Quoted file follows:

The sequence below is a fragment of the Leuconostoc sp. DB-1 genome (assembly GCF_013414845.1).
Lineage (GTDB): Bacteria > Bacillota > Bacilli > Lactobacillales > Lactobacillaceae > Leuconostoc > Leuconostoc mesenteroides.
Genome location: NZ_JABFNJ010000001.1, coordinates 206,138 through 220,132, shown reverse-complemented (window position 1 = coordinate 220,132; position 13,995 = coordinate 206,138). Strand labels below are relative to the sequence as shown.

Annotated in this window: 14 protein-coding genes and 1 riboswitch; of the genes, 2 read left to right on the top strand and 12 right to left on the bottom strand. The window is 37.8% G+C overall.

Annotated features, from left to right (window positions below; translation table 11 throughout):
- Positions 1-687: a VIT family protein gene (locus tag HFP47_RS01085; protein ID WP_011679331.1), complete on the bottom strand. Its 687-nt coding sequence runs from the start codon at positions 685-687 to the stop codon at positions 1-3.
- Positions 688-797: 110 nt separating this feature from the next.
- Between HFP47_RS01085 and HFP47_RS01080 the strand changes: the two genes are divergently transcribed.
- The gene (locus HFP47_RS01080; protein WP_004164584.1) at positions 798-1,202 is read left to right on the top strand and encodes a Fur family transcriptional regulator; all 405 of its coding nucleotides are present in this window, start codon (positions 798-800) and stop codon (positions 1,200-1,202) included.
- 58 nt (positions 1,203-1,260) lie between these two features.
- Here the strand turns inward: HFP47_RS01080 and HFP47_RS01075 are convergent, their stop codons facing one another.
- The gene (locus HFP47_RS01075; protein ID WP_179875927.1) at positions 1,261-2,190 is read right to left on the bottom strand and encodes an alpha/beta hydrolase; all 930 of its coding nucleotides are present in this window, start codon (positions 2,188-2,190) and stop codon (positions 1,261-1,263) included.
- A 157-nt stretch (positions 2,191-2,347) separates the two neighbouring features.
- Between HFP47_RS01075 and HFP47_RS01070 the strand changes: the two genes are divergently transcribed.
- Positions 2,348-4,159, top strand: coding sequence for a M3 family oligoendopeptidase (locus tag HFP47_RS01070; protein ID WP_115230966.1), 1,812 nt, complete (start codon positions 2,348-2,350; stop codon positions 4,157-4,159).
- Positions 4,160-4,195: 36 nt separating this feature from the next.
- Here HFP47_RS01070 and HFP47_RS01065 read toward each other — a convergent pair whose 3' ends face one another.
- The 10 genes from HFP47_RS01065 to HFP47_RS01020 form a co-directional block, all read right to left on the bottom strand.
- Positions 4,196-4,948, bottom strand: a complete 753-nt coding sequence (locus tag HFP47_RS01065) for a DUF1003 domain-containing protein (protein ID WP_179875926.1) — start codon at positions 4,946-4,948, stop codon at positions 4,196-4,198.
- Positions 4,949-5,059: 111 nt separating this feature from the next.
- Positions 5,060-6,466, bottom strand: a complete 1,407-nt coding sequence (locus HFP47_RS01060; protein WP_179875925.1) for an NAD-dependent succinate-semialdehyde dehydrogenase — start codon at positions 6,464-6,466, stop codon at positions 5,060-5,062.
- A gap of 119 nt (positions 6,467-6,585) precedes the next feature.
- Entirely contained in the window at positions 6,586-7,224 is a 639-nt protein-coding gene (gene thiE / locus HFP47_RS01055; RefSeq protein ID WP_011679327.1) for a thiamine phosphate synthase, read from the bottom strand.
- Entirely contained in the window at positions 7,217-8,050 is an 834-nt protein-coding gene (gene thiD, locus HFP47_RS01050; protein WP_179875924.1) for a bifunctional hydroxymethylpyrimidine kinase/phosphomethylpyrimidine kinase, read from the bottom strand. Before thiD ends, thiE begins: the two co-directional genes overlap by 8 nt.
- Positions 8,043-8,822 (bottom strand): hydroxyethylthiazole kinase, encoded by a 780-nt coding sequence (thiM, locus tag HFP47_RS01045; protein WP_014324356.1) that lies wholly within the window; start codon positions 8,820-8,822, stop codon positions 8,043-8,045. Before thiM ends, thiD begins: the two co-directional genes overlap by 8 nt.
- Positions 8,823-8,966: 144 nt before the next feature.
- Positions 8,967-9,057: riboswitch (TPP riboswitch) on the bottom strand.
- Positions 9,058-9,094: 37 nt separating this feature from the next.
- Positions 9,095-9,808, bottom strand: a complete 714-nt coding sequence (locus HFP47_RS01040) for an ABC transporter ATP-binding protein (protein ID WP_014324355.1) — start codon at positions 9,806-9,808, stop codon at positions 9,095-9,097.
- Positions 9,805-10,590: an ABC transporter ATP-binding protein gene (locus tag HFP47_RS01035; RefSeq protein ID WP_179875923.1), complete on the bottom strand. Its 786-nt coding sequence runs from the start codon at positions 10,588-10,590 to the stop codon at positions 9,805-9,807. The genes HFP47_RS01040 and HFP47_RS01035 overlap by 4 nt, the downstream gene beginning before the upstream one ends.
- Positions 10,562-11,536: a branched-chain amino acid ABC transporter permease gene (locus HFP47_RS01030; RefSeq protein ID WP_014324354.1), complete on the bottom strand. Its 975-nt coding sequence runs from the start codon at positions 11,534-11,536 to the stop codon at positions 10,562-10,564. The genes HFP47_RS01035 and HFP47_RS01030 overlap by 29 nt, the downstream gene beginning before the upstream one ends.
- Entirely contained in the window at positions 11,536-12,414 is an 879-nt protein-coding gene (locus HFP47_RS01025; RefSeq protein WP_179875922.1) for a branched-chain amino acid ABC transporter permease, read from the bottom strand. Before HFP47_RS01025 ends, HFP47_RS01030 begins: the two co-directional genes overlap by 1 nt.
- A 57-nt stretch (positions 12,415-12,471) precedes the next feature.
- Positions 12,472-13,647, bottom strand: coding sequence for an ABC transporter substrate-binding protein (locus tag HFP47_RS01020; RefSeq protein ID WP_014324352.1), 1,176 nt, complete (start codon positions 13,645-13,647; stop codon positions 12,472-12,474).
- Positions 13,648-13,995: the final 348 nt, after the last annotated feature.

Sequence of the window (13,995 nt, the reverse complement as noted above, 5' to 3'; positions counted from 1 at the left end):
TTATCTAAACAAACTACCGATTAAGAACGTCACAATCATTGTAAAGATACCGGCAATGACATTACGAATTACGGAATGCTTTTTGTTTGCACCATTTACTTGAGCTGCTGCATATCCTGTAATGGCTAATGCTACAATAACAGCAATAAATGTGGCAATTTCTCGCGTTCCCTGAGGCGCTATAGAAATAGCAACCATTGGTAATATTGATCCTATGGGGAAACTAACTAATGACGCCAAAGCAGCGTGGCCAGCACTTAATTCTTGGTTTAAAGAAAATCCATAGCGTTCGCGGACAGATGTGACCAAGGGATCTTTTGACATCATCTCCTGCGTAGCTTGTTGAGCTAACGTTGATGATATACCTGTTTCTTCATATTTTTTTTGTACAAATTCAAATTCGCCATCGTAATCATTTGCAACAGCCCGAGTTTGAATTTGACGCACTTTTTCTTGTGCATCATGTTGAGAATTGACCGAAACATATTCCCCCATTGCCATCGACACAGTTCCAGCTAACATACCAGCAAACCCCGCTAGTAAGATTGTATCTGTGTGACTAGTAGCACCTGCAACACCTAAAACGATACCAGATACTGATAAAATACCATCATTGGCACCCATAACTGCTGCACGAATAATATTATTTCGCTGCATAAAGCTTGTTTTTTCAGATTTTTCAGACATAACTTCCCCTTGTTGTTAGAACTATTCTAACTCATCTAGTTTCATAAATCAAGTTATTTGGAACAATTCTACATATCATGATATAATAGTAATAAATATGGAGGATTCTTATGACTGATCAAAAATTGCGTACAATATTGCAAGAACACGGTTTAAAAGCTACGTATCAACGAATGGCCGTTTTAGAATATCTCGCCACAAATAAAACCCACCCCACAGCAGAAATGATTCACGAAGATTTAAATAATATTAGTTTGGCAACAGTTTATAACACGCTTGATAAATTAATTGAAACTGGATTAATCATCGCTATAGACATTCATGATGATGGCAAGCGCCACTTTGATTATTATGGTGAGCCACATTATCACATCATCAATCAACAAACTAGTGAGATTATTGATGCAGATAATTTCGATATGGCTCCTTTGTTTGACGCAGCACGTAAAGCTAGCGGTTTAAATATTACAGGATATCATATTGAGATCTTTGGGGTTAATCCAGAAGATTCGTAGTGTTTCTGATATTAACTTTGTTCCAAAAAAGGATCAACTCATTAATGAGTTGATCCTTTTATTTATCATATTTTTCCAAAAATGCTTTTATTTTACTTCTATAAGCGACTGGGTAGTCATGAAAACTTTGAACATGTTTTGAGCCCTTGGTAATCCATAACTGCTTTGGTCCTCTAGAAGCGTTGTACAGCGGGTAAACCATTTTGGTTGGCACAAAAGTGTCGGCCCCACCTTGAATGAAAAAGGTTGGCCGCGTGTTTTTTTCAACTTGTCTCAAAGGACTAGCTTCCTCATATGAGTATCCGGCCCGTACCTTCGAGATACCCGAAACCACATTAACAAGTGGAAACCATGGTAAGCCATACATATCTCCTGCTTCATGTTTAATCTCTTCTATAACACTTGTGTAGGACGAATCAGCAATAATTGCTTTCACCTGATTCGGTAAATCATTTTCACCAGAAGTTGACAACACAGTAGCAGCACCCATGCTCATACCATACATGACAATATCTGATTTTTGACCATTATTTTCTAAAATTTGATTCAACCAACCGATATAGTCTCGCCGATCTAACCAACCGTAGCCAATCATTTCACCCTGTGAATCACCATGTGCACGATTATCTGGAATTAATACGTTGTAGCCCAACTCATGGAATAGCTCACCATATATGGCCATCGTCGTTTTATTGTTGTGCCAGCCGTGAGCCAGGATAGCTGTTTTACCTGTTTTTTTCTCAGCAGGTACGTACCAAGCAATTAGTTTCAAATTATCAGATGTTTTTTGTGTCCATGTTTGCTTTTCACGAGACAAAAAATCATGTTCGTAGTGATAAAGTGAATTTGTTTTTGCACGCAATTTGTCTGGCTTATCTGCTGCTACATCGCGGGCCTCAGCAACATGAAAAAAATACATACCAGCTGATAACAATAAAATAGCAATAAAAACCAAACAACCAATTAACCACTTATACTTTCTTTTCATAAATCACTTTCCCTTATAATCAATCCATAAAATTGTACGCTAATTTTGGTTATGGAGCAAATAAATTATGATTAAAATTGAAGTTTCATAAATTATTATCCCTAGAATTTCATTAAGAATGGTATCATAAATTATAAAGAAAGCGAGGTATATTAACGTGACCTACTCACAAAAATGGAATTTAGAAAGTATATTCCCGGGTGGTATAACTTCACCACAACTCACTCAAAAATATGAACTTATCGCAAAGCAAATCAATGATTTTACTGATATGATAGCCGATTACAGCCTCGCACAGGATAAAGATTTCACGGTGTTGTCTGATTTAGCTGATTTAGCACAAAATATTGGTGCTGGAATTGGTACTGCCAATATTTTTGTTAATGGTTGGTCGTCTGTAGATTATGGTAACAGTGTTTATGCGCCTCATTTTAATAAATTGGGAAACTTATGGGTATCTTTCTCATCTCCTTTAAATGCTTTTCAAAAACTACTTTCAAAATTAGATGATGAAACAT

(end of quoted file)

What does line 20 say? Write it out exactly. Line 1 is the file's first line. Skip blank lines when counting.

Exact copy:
- Positions 4,949-5,059: 111 nt separating this feature from the next.